90-degree+ days, 70%+ humidity; the annual DC summer sweat sesh is not far off now. For many, summer is an invitation to add a daily bicycle commute to work or to dust off the old helmet for a weekend ride out the C&O. After all, bicycling is a great way to beat the bulk of long winter months.
But before you jump into a 15-mile ride or even a 15-minute commute, here are some great tips to keep things cool and stay safe on every ride this summer.
Plan It Out
Plan your commute or route ahead of time. If it’s a commute, find the bike lanes from your house to work that will keep you safe and calm while riding along with heavy downtown traffic. If it’s a family weekend ride, pick a route with convenient stops to refuel or refill water bottles. (You can find maps of all the bicycle routes in the area by visiting WABA.org.) Take breaks to stretch, grab a snack, and check out the scenery. And always bring a cell phone, ID, and a Metro card in case of an emergency.
Drink up! Water is great, but consider adding a sports drink or other source of electrolytes to your second bottle for rides longer than an hour. Electrolytes – potassium, magnesium, calcium, and sodium – provide energy and help prevent dehydration. Not a fan of Gatorade? You can replace electrolytes naturally with a 1-3 ratio of any citrus juice like orange, lemon, or lime in water. Add a pinch of sea salt and a bit of sugar or natural sweetener.
Knowing the signs of dehydration and heat exhaustion can help as well. Look for flushed skin, excessive sweating, and white fingertips. You may become dizzy, fatigued, or even nauseous. This is the time to take a break and refuel.
Wear sunscreen and sunglasses. This sounds like a no brainer, but it can be easy to forget. A little shade and some sunscreen can go a long way toward keeping you comfortable and safe on your ride. And remember, sunscreen isn’t just for those bright, sunny days. According to the Skin Cancer Foundation, up to 80 percent of the sun’s UV rays can pass through clouds.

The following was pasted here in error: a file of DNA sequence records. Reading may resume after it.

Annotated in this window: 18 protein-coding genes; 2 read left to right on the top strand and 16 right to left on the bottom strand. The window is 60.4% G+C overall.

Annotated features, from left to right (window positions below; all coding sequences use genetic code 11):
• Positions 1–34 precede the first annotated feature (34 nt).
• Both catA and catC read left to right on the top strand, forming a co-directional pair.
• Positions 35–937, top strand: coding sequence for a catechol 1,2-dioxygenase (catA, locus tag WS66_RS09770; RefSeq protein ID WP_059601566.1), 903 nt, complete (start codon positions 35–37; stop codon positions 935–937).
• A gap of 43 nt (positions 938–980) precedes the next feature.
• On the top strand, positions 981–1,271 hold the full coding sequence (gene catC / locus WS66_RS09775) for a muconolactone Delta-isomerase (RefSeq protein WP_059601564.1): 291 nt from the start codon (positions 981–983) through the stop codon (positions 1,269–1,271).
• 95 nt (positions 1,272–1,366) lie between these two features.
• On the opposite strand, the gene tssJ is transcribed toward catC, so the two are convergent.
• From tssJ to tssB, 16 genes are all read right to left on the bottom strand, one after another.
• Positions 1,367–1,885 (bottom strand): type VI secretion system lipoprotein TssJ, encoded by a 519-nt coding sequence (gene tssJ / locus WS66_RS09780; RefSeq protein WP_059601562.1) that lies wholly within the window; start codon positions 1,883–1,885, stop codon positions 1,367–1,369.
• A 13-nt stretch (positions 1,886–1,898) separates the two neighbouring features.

Try lighter-colored, loose fitting clothing for extra airflow on those really hot, humid days. Kits are cool, but many tight-fitting gear can trap heat and lead to heat exhaustion.
Pump It Up
As with your car tires, bike tire inflation should fluctuate as the temperatures do. Proper tire pressure allows your bike to roll smoothly and helps fend off flats. Road tries typically require 80-130 psi (pounds per square inch), while mountain tires need only 30-50 psi and hybrid tires should be filled between 50-70 psi.
Road tires, of the three types mentioned, are the most susceptible to temperature shifts – “about 2 psi for every ten degrees up or down.” In other words, a tire inflated to 110 psi on a 65-degree day should be inflated to about 105 psi on an 85-degree day. Riding your brakes can also heat up your tubes. Intermittent braking on rim brakes allows the rims and tubes to keep cool on a long downhill coast.
Biking is exercise. You are going to sweat. For weekend wanderers, that isn’t a big deal. But when you’re commuting to the office, be prepared. Leave a little extra time to freshen up once you arrive. Wear biking clothes on your ride in and pack your work clothes in your bag. As for a bag, beware the sweat trap of backpacks. Bags strapped to your back are major heat traps and will add to the sweat. Instead, try a bike rack and pannier to carry your change of clothes and shoes as well as all your work gear.
Summer is a great time to advocate for bike-friendly workplaces. Does your office provide secure bike racks for employees? How about showers and changing rooms? Check out the League of American Bicyclists’ Bicycle Friendly Workplaces to see if yours stacks up here in DC and for suggestions on how to create space for bikes at your work.
And, of course, be sure to check out The Bike Rack on Facebook, Twitter, and Instagram for more pro tips and gear specials all summer long. Visit us at www.bikerackdc.com to learn more.